- Legally binding roadmap introducing new sources of EU revenue agreed
- Parliament’s role in scrutinising recovery funding enhanced
- Stronger provisions secured for biodiversity and gender
EP budget negotiators and the Council Presidency have reached a compromise outlining a political agreement on future EU financing.
On Tuesday, after ten weeks of intense negotiations, Parliament’s budget negotiators agreed with the Council Presidency on the outline of an agreement on the next Multiannual Financial Framework (MFF 2021-2027) and new Own Resources. The compromise needs to be endorsed by both institutions.
In the compromise, Parliament obtained €16 billion on top of the package agreed by heads of state or government at their summit in July. €15 billion will reinforce flagship programmes to protect citizens from the COVID-19 pandemic, provide opportunities to the next generation, and preserve European values. €1 billion will increase flexibility to address future needs and crises.
Parliament’s top priority was to secure an increase for flagship programmes that were at risk of being underfinanced under the European Council’s July 2020 agreement, jeopardising the EU’s commitments and priorities, notably the Green Deal and the Digital Agenda.
The additional funds will be drawn mainly from amounts corresponding to competition fines (which companies have to pay when they do not comply with EU rules), in line with Parliament’s long-standing request that money generated by the European Union should stay in the EU budget.
Thanks to this compromise, in real terms, the European Parliament inter alia triples the envelope for EU4Health, ensures the equivalent of an additional year of financing for Erasmus+ and ensures that research funding keeps increasing.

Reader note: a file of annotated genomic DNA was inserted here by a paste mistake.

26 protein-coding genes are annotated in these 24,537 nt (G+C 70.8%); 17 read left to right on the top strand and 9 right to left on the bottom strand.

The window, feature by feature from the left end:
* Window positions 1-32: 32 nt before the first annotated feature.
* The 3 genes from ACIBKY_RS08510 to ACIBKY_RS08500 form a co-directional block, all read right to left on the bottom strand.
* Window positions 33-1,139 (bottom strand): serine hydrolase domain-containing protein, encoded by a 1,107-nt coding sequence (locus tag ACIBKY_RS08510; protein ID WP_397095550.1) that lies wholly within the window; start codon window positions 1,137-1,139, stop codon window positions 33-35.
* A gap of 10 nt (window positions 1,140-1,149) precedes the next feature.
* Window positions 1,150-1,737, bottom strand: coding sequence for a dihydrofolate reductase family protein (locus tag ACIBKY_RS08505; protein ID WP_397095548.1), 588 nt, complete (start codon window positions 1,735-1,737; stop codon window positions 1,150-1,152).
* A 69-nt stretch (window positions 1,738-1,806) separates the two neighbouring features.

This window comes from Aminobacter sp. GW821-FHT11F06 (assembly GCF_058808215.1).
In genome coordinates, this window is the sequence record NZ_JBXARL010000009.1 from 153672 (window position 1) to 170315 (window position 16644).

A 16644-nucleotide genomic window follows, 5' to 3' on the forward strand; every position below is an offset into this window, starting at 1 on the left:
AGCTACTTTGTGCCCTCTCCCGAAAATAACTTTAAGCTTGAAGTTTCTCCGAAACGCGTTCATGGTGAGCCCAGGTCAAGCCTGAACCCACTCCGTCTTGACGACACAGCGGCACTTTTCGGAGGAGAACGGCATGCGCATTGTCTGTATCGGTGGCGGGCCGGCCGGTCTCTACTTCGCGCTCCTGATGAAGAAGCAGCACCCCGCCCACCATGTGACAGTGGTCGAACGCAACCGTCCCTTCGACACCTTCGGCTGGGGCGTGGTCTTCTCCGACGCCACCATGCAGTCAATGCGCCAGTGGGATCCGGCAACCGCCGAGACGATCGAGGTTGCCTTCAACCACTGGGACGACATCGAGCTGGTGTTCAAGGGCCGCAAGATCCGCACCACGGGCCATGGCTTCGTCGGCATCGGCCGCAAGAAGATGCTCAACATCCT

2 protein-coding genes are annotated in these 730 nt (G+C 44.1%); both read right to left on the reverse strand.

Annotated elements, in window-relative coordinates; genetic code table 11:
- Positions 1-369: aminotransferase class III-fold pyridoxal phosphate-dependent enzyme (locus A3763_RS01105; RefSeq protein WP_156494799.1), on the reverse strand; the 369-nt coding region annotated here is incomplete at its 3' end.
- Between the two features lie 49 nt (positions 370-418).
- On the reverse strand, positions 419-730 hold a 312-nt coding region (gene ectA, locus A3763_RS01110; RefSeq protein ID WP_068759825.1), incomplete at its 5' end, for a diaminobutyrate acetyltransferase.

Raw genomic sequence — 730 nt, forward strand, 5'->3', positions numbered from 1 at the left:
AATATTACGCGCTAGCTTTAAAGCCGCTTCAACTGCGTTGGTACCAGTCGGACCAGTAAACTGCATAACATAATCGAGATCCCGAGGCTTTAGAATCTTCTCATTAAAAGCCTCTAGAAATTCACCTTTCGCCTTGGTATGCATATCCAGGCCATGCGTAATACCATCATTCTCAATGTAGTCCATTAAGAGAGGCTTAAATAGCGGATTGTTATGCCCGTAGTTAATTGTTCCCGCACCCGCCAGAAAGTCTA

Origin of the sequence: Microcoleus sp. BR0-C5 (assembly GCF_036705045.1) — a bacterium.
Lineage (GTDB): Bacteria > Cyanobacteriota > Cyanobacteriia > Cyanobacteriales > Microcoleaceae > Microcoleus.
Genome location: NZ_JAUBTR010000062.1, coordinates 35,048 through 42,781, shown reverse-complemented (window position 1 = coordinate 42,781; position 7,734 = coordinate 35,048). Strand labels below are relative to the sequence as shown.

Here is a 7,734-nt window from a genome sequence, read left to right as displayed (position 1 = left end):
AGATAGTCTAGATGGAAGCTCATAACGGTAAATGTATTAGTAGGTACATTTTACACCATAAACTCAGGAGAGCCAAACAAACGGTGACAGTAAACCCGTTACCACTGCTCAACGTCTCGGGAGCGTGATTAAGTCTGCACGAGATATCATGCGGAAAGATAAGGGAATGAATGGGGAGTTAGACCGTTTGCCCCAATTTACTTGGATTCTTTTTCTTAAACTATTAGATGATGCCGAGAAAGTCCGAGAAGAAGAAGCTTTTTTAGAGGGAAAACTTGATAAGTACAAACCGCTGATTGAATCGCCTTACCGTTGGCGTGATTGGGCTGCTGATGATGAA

New Own Resources
Negotiators agreed to the principle that the medium- to long-term costs of repaying the debt from the recovery fund should neither come at the expense of well-established investment programmes in the MFF, nor result in much higher GNI-based contributions from member states. Therefore, EP negotiators have devised a roadmap to introduce new Own Resources during the next seven years. This roadmap is incorporated into the ‘Interinstitutional Agreement’, a legally binding text. In addition to the plastics-based contribution as of 2021, the roadmap includes an ETS (Emissions Trading System)-based Own Resource (from 2023, possibly linked with a carbon border adjustment mechanism), a digital levy (from 2023), and an FTT-based Own Resource as well as a financial contribution linked to the corporate sector or a new common corporate tax base (from 2026).
Checking how Next Generation EU funds are spent: enhancing budgetary scrutiny
Concerning the expenditure of Next Generation EU funds, Parliament secured that the three institutions will meet regularly to assess the implementation of funds made available on the legal basis of Art. 122. The expenditure will be spent in a transparent manner and Parliament, together with Council, will check any deviation from previously agreed plans.
The recovery instrument (Next Generation EU) is based on an EU treaty article (Art. 122 TFEU) which does not provide for a role for the European Parliament. EP negotiators have also obtained a new procedure, setting up a “constructive dialogue” between Parliament and Council on the basis of an assessment by the Commission, in order to agree on the budgetary implications of any proposed new legal act on the basis of Article 122.
Horizontal issues: biodiversity targets, gender and equal opportunities
Improved climate and biodiversity tracking methodologies will be implemented in order to make sure that at least 30% of the total amount of the Union budget and Next Generation EU expenditures will support climate objectives, and to ensure 7.5% of annual spending is dedicated to biodiversity objectives from 2024 and 10% from 2026 onwards.
Another horizontal priority in the MFF will be to promote gender equality and mainstreaming, accompanied by a thorough gender impact assessment and monitoring of the programmes.